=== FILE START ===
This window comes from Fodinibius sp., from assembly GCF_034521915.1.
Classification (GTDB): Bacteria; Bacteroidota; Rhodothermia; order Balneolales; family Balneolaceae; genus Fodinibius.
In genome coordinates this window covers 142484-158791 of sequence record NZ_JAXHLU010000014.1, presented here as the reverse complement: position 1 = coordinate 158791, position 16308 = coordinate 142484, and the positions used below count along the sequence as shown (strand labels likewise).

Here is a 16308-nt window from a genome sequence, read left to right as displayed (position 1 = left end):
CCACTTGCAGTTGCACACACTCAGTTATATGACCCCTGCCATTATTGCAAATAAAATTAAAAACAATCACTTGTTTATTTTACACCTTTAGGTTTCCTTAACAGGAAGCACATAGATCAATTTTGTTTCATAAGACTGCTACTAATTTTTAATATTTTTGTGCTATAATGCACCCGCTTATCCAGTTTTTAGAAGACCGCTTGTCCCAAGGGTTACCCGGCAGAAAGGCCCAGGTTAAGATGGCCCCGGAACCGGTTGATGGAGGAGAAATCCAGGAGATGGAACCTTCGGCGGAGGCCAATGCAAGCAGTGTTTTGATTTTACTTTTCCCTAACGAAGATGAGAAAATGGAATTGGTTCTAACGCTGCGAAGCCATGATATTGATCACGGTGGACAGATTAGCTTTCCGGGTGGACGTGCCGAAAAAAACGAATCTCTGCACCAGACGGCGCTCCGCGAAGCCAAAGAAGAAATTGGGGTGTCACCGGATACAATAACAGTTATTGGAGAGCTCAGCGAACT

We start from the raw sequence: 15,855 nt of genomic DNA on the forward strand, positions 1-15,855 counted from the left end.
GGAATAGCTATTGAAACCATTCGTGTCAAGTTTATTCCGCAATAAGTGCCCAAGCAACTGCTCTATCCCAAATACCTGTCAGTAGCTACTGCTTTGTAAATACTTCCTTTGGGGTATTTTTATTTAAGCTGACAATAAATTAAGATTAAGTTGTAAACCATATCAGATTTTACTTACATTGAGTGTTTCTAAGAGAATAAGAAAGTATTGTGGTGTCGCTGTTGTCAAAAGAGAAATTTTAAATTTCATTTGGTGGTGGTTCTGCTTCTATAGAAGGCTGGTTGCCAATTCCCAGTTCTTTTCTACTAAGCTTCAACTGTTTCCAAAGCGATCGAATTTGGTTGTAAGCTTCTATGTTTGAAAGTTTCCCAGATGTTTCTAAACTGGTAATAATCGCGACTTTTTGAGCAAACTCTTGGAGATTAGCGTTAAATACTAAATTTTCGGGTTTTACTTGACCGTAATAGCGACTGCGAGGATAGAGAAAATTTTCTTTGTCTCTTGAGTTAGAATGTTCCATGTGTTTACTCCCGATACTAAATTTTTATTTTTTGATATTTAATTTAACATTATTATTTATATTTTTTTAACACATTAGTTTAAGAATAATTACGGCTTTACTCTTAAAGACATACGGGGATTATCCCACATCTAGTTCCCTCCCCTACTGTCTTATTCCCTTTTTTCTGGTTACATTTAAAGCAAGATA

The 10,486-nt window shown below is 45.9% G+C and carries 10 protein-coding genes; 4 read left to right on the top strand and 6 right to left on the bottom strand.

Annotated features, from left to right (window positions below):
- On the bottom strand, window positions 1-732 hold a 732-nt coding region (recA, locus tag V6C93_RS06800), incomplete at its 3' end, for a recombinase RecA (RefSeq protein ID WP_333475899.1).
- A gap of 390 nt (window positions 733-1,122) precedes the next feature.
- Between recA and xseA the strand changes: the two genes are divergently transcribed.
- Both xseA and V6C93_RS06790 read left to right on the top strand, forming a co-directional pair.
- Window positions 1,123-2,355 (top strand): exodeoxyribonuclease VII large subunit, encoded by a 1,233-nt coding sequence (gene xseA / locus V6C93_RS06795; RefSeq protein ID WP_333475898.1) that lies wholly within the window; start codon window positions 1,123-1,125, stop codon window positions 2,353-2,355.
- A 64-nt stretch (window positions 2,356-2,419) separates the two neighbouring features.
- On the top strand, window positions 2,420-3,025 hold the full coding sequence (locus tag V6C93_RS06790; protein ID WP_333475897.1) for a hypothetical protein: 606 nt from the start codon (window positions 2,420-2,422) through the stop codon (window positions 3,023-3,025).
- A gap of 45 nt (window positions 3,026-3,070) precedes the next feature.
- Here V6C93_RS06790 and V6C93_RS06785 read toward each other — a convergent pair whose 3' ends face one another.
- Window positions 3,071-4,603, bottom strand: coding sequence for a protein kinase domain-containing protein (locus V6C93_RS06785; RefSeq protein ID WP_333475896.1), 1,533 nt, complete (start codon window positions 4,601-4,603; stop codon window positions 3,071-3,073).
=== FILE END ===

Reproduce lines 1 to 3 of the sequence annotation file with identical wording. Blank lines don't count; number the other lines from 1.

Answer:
This window comes from Fodinibius sp., from assembly GCF_034521915.1.
Classification (GTDB): Bacteria; Bacteroidota; Rhodothermia; order Balneolales; family Balneolaceae; genus Fodinibius.
In genome coordinates this window covers 142484-158791 of sequence record NZ_JAXHLU010000014.1, presented here as the reverse complement: position 1 = coordinate 158791, position 16308 = coordinate 142484, and the positions used below count along the sequence as shown (strand labels likewise).